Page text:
Friday, July 19, 2024

The Emmy™Award-Winning Documentary Film

"Broadcast" version now airing on most public television stations.

"Uncensored" version now on DVD and in film festivals.

Synopsis: A charismatic figure featured in Tom Wolfe's book The Right Stuff, Florence "Pancho" Barnes was one of the most important women in 20th Century aviation. A tough and fearless aviatrix, Pancho was a rival of Amelia Earhart's who made a name for herself as Hollywood's first female stunt pilot. Just before WWII she opened a ranch near Edwards Air Force Base that became a famous -- some would say notorious -- hangout for test pilots and movie stars. Known as the "Happy Bottom Riding Club", it became the epicenter of the aviation world during the early jet age. Chuck Yeager celebrated breaking the sound barrier there in 1947, and Howard Hughes and Jimmy Doolittle caroused in the bar. The Club's destruction by fire in 1953 is seen by many to mark the end of a Golden Era in post-WWII aviation. In the same fashion Pancho herself has become something of a legend, a fascinating yet enigmatic icon whose swagger is often celebrated, but whose story has been largely unknown. Until now.

A documentary film produced and written by Nick Spark and directed by Amanda Pope. Featuring interviews with test pilots Bob Cardenas, Bob Hoover and Chuck Yeager, astronaut Buzz Aldrin, and biographers Barbara Schultz and Lauren Kessler. Narrated by Tom Skerritt with Kathy Bates as the voice of Pancho Barnes.

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Women in Aviation
"Read Nick Spark's article about Pancho
from Women in Aviation magazine (.pdf)"
21 September 2011

A Mystery No Longer!

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Now I have an actual, genuine, "scoop" to add to the ProductionRestoration000.. Journal, and the most exciting news in Pancho-land since the film won the Emmy Award.  It concerns the fate of Pancho's magnificent plane, the Travelair Mystery Ship.  Read on. . .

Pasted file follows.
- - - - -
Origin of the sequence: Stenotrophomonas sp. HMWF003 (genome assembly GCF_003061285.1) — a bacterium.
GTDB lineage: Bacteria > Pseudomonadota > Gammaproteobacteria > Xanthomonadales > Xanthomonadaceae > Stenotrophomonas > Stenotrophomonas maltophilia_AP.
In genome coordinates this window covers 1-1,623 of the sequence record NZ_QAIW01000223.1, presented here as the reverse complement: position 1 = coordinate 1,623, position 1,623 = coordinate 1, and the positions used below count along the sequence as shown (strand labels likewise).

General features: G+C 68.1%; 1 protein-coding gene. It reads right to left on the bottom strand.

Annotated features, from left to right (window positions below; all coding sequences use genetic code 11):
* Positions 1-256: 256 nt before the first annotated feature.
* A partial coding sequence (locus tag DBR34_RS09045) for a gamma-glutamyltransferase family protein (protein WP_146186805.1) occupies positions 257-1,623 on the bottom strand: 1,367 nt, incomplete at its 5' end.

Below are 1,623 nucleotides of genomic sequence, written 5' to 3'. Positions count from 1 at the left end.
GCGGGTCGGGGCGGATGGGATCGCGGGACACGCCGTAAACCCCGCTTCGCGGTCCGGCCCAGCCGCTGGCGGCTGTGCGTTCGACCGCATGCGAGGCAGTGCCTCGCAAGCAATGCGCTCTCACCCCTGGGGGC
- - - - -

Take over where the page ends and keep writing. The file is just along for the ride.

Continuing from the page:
Pancho Barnes' Travel Air "Mystery Ship" symbolized her bold, fast, wild life of adventure.  It's a key part of her story and our documentary, and true to form an actual "mystery".   The entire time we were making the film, I wondered where Pancho's plane had ended up.  The last confirmed sighting of it was decades ago, when it was sold to an unnamed buyer.  Combing through magazine articles and internet postings, and asking everyone we came into contact with, yielded few answers.  A couple people seemed to know where it was, but said they "couldn't say" when pressed.  Vows of secrecy, non-disclosure agreements, or just people having fun with us?  One thing seemed clear:  whoever owned it, really wanted to keep the plane's whereabouts a mystery.  
Our Mystery Ship's MIA status was certainly true to form.  The plane itself was one of only five ever built and got its nickname because head designer Walter Beech and his underlings Herb Rawdon and Walter Burnham kept the "Model R"'s design a secret right up until the moment it was unveiled at the National Air Races in 1929.   The plane, with its clean lines and hefty radial engine, caught the crowd's attention.   Soon it stunned the field, as pilot Doug Davis flew #R614K at an astonishing 194.9 miles per hour to win the Thompson Trophy.  Davis was the first civilian pilot to win the coveted award, besting several Air Corps entries in handy fashion.  Pancho probably witnessed that race, as she herself was in Cleveland that year.